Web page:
I chose to review Programming .NET Components because, like its author Juval Lowy, I've been involved with component-oriented programming for many years. This book gives a .NET spin on COP, which is such a wide-ranging concept that the book ends up a tutorial of many core .NET capabilities. It provides a good perspective on how .NET language features and libraries support COP. The book is well organized and flows logically from one chapter to the next. My only criticism is that I would have liked to see more comparisons with other component technologies such as CORBA.
The book aims to enable the reader to build .NET components. It focuses on developers with experience in Microsoft technologies. To evaluate the book's effectiveness, we must first understand what COP means and why it's different from other forms of programming. Lowy helps us here by summarizing COP into seven principles, which form the book's skeleton:
These principles have very different characteristics. Some significantly impact the developer, and others are only significant during installation and maintenance. The book addresses each, emphasizing the former.
In the book's early chapters, Lowy introduces COP and covers the separation of interface and implementation. Developers must take this principle to heart. The description is heavily biased toward the .NET implementation, but this is probably to be expected in a book titled Programming .NET Components. The framework (rather than the developer) handles the binary-compatibility and language-independence principles, but this section explains how these principles lead to modules that are truly components in that they can be composed in different ways, like building blocks.
This section also includes background information that leverages the reader's existing knowledge by highlighting the similarities between .NET and previous technologies such as COM (Component Object Model). In many cases, this historical perspective makes understanding the .NET approach easier.
I have some reservations about one of the book's core principles: location transparency. While I agree that this is a powerful feature, it's a double-edged sword. The article "Errant Architectures" ( http://www.sdmagazine.com/ documents/s=7897/sdm0304a/sdm0304a.htm)by Martin Fowler says it more eloquently than I could. The essence is that remote interactions must be designed as such; the granularity must be much larger than for a local interaction.
The book's most useful portion covers .NET support for location transparency and concurrency management. The chapters on events, asynchronous calls, multithreading, serialization, and remoting are excellent tutorials on the .NET libraries that cover these topics. I have referred back to this valuable section on several occasions since I first read the book. The material is laid out logically, with each piece following naturally from the previous one. Multithreading is one of the most complex concepts to implement correctly. The .NET library simplifies these concepts with a mixture of language features and class libraries. The book overlays .NET functionality with explanations and patterns that will help readers implement the code correctly.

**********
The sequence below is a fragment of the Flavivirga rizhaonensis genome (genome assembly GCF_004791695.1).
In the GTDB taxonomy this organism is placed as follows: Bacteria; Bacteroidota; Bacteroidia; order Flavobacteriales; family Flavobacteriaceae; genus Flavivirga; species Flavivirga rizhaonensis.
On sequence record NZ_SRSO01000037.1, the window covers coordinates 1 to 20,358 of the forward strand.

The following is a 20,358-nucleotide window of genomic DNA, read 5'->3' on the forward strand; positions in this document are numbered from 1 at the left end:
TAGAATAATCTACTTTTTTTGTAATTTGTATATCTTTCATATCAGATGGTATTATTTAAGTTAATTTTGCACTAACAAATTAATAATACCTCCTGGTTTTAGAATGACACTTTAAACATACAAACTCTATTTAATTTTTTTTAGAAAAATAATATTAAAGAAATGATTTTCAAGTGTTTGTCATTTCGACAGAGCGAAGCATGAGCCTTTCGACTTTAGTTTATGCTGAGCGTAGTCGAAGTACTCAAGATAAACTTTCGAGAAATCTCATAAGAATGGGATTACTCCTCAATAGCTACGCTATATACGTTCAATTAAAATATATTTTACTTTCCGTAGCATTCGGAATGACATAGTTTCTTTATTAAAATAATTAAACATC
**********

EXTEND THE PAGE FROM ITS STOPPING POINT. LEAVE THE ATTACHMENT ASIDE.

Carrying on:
The book also has chapters on version control and security that I haven't used much. These topics are important when deploying applications "in the wild," but I've been deploying to a more controlled environment with different requirements. The chapter on version control again compares .NET to COM, explaining how the COM version policies lead to the problem of "DLL hell" and how .NET tries to avoid these issues.
The book uses C# as its primary language, which works in most cases because a one-to-one mapping to VB.NET (Visual Basic) generally exists. The one exception is that VB provides some simpler constructs that handle the common use of events, although the underlying mechanism is the same. Here Lowy provides some additional guidance from the VB perspective.
One significant topic that the book neglects is enterprise component services, such as transaction management. .NET provides this functionality through integration with COM+ that they call enterprise services, but if you're interested in this, you'll need another book by the same author: COM and .NET Component Services (O'Reilly, 2001).
Overall, Programming .NET Components provides an excellent overview of the features of .NET that make it attractive for developing enterprise-class software. I'd recommend it to anyone moving to the .NET environment.
Cite this article: Tim Bond, "Component-Oriented Programming: A .NET Perspective," IEEE Distributed Systems Online, vol. 7, no. 5, 2006, art. no. 0605-o5006.